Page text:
Logic without the fatal effects.
    All code snippets are licensed under WTFPL.


  17. #17
    SitePoint Wizard
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    I usually put my HTML in separate template files. The PHP files are cleaner, easier to read, easier to scan through, easier to modify later, and easier to write.

    Although when I do need to use variables in strings, I use whatever is appropriate for the project.

  18. #18
    SitePoint Evangelist ferrari_chris's Avatar
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    Quote Originally Posted by Force Flow View Post
    Code PHP:
    $foo="bar";
    echo "My name is ".$foo;

    I always use double quotes and always refer to the variable outside the quotes. As far as I know, it's the same basic fail-safe method across PHP, Java, JavaScript, and C#
    Put me down for one of these please.

    I use the same method.

  19. #19
    SitePoint Wizard silver trophybronze trophy Cups's Avatar
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    I always use double quotes and always refer to the variable outside the quotes. As far as I know, it's the same basic fail-safe method across PHP, Java, JavaScript, and C#
    New information. I might change again now.

    Does anyone know offhand how quoting is done in Python? (too busy/lazy to look, atm)

  20. #20
    Theoretical Physics Student bronze trophy Jake Arkinstall's Avatar
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    In Python, the basic concatenation operator is +. Both quote types can be used (unlike C# and Java) and also, Print has indefinite params so for speed you could use:
    Code python:
    name = 'Rob' + 'ert'
    print 'Hello ', name, '!'

    It also has a similar way of formatting like PHP's sprintf(), which looks like:
    Code python:
    print 'Hello %s!' % (name)
    Jake Arkinstall
    "Sometimes you don't need to reinvent the wheel;
    Sometimes its enough to make that wheel more rounded"-Molona

  21. #21
    SitePoint Wizard silver trophybronze trophy Stormrider's Avatar
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    Quote Originally Posted by Force Flow View Post
    Code PHP:
    $foo="bar";
    echo "My name is ".$foo;

    I always use double quotes and always refer to the variable outside the quotes. As far as I know, it's the same basic fail-safe method across PHP, Java, JavaScript, and C#
    Likewise. I do tend to switch between double and single - I use single for 'simple' text things like constant names in define() etc. Mostly double though, and I never embed variables within it. I don't use heredoc either - I will switch out of PHP instead.

    Anyone using efficiency as a reason is doing it wrong! Readability and maintainability is FAR more important than efficiency/speed. The differences are absolutely minute, and you shouldn't code for efficiency except in the most extreme examples, you will end up making your code look awful / nightmare to maintain.

    Despite several attempts at trying to work it out, I never ever saw the point of sprintf() or why you should use it.

  22. #22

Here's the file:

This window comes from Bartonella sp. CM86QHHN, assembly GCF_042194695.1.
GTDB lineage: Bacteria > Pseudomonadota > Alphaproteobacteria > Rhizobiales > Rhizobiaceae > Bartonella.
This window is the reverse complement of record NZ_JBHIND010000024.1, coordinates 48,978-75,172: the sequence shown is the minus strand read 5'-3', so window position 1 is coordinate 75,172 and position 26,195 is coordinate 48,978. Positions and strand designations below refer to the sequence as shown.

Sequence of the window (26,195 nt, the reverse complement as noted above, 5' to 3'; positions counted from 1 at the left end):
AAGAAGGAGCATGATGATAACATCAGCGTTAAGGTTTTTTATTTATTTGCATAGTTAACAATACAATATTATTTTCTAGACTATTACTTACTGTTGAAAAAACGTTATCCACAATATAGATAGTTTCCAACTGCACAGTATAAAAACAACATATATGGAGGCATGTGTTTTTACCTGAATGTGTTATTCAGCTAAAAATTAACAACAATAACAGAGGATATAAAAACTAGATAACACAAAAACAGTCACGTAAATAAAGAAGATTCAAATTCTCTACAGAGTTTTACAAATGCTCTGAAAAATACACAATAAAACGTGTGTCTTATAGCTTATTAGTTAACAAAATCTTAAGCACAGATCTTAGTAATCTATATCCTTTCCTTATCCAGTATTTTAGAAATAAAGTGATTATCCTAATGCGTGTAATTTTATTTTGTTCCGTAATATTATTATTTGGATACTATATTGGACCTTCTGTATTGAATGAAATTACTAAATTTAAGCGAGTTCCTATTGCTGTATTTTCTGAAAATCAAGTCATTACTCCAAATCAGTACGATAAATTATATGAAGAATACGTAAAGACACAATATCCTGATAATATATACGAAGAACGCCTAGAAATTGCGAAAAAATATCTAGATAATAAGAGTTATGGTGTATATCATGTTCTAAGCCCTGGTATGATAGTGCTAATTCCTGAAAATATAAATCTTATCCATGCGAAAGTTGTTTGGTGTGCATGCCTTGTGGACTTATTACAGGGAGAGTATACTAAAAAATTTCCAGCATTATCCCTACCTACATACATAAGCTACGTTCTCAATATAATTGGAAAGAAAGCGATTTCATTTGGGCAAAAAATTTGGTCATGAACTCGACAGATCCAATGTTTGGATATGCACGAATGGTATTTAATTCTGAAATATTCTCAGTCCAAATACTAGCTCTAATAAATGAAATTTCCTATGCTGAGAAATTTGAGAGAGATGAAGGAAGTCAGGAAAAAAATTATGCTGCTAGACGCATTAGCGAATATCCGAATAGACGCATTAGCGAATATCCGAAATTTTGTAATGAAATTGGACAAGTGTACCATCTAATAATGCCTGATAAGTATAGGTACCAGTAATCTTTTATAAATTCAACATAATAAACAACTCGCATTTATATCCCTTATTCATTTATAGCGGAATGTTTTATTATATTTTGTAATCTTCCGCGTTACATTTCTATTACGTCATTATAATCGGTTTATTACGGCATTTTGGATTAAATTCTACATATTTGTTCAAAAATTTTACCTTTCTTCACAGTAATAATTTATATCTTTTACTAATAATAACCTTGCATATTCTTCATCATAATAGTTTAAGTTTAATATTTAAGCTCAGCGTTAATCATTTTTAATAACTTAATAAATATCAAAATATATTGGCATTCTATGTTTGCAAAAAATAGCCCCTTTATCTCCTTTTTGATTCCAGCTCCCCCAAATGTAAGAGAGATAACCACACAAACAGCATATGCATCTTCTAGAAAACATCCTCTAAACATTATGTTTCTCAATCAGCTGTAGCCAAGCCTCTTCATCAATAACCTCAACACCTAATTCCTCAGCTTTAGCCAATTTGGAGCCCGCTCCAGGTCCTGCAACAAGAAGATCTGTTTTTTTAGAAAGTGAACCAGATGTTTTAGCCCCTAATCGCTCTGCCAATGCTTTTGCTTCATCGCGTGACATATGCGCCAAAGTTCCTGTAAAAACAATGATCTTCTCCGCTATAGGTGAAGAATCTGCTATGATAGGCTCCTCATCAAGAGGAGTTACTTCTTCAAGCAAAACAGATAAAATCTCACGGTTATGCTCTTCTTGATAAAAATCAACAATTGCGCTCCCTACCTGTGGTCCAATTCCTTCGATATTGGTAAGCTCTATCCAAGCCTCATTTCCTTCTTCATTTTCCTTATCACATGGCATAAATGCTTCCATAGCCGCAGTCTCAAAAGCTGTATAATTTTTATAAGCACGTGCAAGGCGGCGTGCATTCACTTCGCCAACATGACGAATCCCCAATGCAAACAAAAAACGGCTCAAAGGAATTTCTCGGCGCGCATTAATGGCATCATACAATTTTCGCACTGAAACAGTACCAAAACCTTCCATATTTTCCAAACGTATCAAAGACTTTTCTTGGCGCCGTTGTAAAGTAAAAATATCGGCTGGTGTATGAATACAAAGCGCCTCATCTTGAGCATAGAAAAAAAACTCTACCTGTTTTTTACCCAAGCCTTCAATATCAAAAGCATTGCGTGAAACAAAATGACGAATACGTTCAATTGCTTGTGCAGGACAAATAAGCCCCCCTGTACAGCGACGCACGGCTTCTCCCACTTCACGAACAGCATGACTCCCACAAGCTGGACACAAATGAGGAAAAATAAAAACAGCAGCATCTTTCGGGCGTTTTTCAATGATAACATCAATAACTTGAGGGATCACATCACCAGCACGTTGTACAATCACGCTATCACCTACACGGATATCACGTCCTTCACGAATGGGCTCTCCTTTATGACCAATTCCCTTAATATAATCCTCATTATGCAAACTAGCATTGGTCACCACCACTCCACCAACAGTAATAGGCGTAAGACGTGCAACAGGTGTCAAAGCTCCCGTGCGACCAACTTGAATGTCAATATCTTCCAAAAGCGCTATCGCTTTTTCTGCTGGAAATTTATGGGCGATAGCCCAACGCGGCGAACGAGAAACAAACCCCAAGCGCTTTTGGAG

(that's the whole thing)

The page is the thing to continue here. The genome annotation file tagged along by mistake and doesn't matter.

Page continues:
¬.¬ shoooo... silver trophy logic_earth's Avatar
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    Quote Originally Posted by Stormrider View Post
    Despite several attempts at trying to work it out, I never ever saw the point of sprintf() or why you should use it.
    It is good for ambiguous data into a certain format. For example finding all URLs in a string turning them into html anchors.

    PHP Code:
    <?php

    define
    'ANCHOR_FORMAT''<a href="%s">%s</a>' );

    function 
    convertUrls $m )
    {
        
    $href $m[1]; $title $m[1];
        
    # Do something with $href and $title
        
    return sprintfANCHOR_FORMAT$href$title );
    }

    $s preg_replace_callback'/.../''convertUrls'$s );
    Using sprintf you can change the format without changing the function. This is of course extremely simplified.
    Logic without the fatal effects.
    All code snippets are licensed under WTFPL.


  23. #23
    SitePoint Wizard silver trophybronze trophy Cups's Avatar
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    Does anyone know offhand how quoting is done in Python? (too busy/lazy to look, atm)
    Thanks Jake.

  24. #24
    SitePoint Enthusiast stef686's Avatar
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    I prefer single quotes myself, always put my variables outside quotes so singles are faster

  25. #25
    Theoretical Physics Student bronze trophy Jake Arkinstall's Avatar
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    Well, techincally no.

    Logically thinking, creating many single quoted strings would technically be less efficient than one larger double-quoted string with vars in.

    i.e:
    PHP Code:
    $single 'hello my name is '.$name.' and my age is '.$age.'. I live in a '.$building.' in '.$location.'.';
    $double "hello my name is {$name} and my age is {$age}. I live in a {$building} in {$location}."
    5 smaller single quoted strings concatenated with vars, or one double quoted string with vars inside.
    5 creations vs 1. Think about it.
    Jake Arkinstall
    "Sometimes you don't need to reinvent the wheel;
    Sometimes its enough to make that wheel more rounded"-Molona